Griffin v. State

Annotate this Case

760 S.W.2d 852 (1988)

297 Ark. 208

Garry GRIFFIN, Appellant, v. STATE of Arkansas, Appellee.

No. CR 88-115.

Supreme Court of Arkansas.

December 5, 1988.

*853 John Wm. Murphy, Fayetteville, for appellant.

R.B. Friedlander, Sol. Gen., Little Rock, for appellee.

DUDLEY, Justice.

The appellant, a resident of Springdale, was arrested in Springdale, in Washington County, at 2:30 a.m. for driving while intoxicated and three related traffic offenses. He was taken to the Washington County jail in Fayetteville, where a gas chromatograph test was administered. He was then given a citation which directed him to appear in the Elkins Municipal Court for his trial. Elkins is also in Washington County, but about 18 miles from Springdale.

In the Elkins Municipal Court the appellant objected to venue based upon due process, equal protection, and Ark.Code Ann. § 16-85-201 (1987). The municipal court overruled the objections to venue and found the appellant guilty of all four charges. He then appealed to circuit court and, for his defense, relied upon error in the municipal court's ruling. The circuit court provided him a trial de novo, and he was found guilty of the driving while intoxicated charge and one of the other misdemeanors. He now appeals to this Court and argues that the municipal court erred in its ruling. We find no basis for setting aside the circuit court's judgments.

Even though the municipal court venue might have been erroneous, a point we do not reach, the applicable statute provides for an appeal to circuit court, where the accused is entitled to an entirely new trial, "as if no judgment had been rendered" in municipal court. Ark.Code Ann. § 16-96-507 (1987). The appellant does not question the fact that he received a fair trial, with proper venue, in circuit courta trial that was not influenced or affected by what took place in the municipal court. Therefore, there is no basis for reversing the judgment of the circuit court. Killion v. City of Waldron, 260 Ark. 560, 542 S.W.2d 744 (1976).

An accused is not without a remedy when he is cited into a municipal court which he believes to be improper venue. In such a situation, the accused should seek a writ of prohibition in circuit court. A writ of prohibition will issue when a lower court without venue is about to act. Tucker Enterprises, Inc. v. Hartje, Judge, 278 Ark. 320, 650 S.W.2d 559 (1983); Beatty v. Ponder, Judge, 278 Ark. 41, 642 S.W.2d 891 (1982); International Harvester v. Brown, Judge, 241 Ark. 452, 408 S.W.2d 504 (1966); and Monette Road Improvement District v. Dudley, Judge, 144 Ark. 169, 222 S.W. 59 (1920).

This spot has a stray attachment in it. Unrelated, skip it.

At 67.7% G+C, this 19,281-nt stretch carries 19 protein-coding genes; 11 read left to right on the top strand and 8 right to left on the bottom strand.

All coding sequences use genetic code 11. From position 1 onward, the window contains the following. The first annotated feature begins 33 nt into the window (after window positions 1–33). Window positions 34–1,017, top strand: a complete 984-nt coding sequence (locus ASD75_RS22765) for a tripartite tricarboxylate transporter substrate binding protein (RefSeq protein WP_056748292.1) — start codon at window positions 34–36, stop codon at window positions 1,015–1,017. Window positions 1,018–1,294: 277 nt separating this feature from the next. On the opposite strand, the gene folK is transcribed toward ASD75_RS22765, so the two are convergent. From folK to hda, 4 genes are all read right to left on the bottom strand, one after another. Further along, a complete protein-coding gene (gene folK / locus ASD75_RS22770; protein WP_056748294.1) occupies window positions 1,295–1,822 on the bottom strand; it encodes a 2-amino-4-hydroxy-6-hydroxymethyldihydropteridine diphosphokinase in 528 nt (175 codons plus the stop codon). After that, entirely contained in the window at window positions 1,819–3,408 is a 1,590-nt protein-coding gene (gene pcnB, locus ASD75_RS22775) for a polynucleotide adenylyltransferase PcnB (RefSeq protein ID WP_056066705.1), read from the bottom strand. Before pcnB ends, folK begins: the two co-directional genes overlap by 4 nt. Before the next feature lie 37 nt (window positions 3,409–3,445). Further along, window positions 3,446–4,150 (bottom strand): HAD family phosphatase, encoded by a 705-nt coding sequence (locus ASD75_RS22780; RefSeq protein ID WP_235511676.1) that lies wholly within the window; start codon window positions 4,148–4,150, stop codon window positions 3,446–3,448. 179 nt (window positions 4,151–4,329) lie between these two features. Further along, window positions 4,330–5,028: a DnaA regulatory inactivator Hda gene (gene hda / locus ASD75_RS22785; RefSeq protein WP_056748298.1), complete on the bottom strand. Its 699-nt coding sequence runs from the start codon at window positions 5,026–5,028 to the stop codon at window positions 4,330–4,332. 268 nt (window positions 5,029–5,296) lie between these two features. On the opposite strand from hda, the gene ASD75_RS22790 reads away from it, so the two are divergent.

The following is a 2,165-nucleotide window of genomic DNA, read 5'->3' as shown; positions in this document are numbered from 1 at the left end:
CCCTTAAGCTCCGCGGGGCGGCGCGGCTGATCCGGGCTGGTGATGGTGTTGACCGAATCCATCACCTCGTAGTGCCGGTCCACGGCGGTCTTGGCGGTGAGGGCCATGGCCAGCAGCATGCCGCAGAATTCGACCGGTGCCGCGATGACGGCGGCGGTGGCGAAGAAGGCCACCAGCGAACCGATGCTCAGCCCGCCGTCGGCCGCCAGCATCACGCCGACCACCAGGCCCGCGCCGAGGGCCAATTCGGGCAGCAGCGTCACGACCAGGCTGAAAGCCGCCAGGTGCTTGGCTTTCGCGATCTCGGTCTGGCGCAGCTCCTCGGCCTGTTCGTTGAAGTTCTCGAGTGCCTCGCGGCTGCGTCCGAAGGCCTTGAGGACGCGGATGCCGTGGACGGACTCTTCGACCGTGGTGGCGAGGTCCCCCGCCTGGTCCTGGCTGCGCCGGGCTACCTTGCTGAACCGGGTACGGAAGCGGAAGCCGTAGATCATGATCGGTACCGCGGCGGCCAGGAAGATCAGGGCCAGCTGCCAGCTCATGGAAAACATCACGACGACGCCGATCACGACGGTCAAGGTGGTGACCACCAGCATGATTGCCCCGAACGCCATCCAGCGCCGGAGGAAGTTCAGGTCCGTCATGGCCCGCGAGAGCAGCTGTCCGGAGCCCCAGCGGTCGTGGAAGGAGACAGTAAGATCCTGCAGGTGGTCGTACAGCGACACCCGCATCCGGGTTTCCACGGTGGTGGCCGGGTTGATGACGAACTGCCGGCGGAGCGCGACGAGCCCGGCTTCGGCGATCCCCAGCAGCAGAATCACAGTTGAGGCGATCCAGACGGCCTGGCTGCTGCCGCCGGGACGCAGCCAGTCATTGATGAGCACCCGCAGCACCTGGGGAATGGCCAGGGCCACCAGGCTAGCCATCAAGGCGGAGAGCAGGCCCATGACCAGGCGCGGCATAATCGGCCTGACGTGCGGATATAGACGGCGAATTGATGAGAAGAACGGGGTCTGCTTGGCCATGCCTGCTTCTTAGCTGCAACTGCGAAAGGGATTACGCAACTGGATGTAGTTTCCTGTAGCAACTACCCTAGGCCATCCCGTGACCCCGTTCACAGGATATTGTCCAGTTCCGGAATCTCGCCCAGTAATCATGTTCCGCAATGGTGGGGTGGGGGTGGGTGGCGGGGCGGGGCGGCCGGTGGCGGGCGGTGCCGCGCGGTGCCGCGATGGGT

GLAZE, J., concurs.

HOLT, C.J., and HICKMAN and NEWBERN, JJ., dissent.

GLAZE, Justice, concurring.

The majority indicates venue in this case may have been erroneous but does not *854 reach the issue because the appellant failed to seek a writ of prohibition in circuit court. Based upon that portion of the majority's holding, I concur in the result it reached. I write because the court is divided four to three in this decision, and I wish to make my position clear that I may well have gone the other way if the court had considered the venue issue.

The venue question posed, but not answered here, arises when a municipal court entertains a state's misdemeanor action against a defendant where the commission of the crime occurred outside the territorial limits of the municipality but within the county where the alleged violation was committed. Concerning a municipal court's jurisdiction, the Arkansas Constitution clearly empowered the General Assembly to invest such jurisdiction as may be necessary in municipal corporation courts. This court has approved the General Assembly's granting such jurisdiction in a number of cases. Pulaski County Municipal Court v. Scott, 272 Ark. 115, 612 S.W.2d 297 (1981); Johnson v. State, 200 Ark. 969, 141 S.W.2d 849 (1940); Brickell v. Guaranty Loan & Trust Co., 192 Ark. 652, 93 S.W.2d 656 (1936); State ex rel. Moose v. Woodruff, 120 Ark. 406, 179 S.W. 813 (1915). In this respect, Ark.Code Ann. § 16-17-206(b) (Supp.1987) provides the jurisdiction of a municipal court is coextensive with the county except that, in counties having two judicial districts, the jurisdiction is limited to the district in which the court is situated. Of course, venue is distinguishable from criminal jurisdiction, which refers to the judicial power to hear and determine a criminal prosecution, in that it commonly pertains to geographical subdivisions, relates to practice and procedure and may be waived. In the instant case, as Justice Hickman notes in his dissent, five municipal courts have been established by law in Washington County, Arkansas. While each of the five courts has subject matter jurisdiction of traffic offenses, such as those brought against the appellant in this cause, I can find no venue statute that actually provides these misdemeanor offenses must be filed in a municipal court located within a prescribed geographical boundary.